by Bruce Wilson
What is science? A simple definition is offered by George Orwell in his essay by that name. He defines science is either: “(a) an exact science, such as chemistry, physics, etc. or (b) a method of thought which obtains verifiable results by reasoning logically from observed fact.”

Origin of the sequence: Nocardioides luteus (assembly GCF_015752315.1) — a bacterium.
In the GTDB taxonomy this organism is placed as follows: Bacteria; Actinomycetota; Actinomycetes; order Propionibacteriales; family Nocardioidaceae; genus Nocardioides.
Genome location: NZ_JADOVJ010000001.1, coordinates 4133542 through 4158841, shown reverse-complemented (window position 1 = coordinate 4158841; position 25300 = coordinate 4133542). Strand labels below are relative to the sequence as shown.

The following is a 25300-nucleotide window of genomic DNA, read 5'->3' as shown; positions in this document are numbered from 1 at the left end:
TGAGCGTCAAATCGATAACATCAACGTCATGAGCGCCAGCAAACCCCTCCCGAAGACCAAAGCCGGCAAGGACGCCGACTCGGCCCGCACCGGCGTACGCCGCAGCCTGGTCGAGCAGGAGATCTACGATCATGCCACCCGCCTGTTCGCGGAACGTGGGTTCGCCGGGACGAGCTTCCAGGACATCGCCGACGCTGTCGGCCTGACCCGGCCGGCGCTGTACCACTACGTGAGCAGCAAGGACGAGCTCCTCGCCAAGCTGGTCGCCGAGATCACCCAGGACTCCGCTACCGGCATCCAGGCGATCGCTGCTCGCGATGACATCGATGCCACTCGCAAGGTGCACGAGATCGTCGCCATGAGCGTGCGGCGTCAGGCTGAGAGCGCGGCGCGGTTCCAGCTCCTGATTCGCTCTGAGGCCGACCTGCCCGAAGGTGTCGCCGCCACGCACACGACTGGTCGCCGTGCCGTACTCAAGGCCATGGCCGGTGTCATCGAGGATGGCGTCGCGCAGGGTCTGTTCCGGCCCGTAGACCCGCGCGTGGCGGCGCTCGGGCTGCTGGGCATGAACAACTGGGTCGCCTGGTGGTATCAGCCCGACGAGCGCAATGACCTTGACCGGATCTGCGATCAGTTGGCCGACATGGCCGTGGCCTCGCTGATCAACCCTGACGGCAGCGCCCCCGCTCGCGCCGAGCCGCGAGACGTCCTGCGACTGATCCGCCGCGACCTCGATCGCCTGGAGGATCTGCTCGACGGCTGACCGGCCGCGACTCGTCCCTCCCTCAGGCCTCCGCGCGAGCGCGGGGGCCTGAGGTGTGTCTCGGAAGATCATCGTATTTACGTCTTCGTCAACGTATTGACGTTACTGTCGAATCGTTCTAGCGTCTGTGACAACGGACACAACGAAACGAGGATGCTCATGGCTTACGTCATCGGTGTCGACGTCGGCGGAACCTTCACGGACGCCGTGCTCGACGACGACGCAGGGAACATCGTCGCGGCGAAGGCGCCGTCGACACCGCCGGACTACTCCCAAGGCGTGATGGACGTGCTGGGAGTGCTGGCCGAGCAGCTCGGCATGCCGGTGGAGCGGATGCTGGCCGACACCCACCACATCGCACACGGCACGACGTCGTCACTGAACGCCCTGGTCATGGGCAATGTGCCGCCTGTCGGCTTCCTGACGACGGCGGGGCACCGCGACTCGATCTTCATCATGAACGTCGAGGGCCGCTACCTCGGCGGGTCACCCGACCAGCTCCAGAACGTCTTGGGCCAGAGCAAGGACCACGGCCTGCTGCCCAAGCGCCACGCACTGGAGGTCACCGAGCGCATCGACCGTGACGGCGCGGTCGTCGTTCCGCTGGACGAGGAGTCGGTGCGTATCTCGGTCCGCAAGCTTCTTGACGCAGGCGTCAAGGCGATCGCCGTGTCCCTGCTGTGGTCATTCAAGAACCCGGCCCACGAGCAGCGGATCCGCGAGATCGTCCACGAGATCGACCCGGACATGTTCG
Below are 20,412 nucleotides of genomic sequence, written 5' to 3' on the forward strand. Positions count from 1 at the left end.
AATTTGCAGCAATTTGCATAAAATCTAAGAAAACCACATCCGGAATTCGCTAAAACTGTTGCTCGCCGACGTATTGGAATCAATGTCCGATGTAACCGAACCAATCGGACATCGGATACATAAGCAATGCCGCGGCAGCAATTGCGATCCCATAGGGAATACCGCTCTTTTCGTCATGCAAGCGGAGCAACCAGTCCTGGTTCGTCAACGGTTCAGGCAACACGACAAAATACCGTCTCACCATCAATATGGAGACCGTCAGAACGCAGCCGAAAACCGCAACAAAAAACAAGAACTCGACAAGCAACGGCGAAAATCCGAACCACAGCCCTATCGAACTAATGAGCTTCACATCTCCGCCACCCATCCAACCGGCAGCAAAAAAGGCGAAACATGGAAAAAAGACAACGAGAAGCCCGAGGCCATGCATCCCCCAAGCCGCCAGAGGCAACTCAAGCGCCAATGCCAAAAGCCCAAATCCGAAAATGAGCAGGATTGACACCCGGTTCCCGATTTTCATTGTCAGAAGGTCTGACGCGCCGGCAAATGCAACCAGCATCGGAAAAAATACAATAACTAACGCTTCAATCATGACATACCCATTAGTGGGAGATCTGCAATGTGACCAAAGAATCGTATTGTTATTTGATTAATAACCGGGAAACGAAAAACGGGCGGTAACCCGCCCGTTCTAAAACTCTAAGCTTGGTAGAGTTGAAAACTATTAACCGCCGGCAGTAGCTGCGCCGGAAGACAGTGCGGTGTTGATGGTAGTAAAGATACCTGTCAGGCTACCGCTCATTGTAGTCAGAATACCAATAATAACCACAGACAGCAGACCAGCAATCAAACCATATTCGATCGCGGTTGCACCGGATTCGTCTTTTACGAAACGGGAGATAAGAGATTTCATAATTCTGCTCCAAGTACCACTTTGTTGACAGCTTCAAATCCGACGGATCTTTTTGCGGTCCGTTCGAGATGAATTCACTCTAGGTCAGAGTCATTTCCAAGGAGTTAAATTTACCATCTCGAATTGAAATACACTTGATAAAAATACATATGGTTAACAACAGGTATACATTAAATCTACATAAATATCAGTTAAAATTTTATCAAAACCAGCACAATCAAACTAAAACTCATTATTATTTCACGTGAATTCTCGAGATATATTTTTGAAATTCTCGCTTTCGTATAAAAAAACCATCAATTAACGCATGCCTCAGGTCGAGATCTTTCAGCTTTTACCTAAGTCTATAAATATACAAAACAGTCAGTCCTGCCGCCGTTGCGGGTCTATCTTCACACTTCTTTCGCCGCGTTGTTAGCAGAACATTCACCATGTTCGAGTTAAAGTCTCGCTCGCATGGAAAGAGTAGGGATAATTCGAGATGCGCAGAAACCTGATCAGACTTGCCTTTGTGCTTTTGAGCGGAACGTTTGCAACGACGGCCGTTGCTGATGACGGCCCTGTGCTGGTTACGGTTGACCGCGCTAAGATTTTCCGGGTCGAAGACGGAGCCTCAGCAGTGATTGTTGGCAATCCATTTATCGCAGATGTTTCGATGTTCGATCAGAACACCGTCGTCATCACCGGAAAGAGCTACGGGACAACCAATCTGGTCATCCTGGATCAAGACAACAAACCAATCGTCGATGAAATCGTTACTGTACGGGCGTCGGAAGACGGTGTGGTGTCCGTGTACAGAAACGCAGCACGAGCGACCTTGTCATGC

By this simple definition, primal therapy might be defined as a science. Arthur Janov developed his theory through observed facts by watching his patients descend into deep feelings, gain insights, and get better. He then reasoned logically from those facts and developed a therapy that obtained verifiable results. He then went further to find supportive evidence for his theory from physiology and neurobiology, both exact sciences (or close enough to it). Throughout this process, he developed a theory of mental illness based on early life trauma and a conclusion that primal therapy can be the one and only “cure for neurosis.”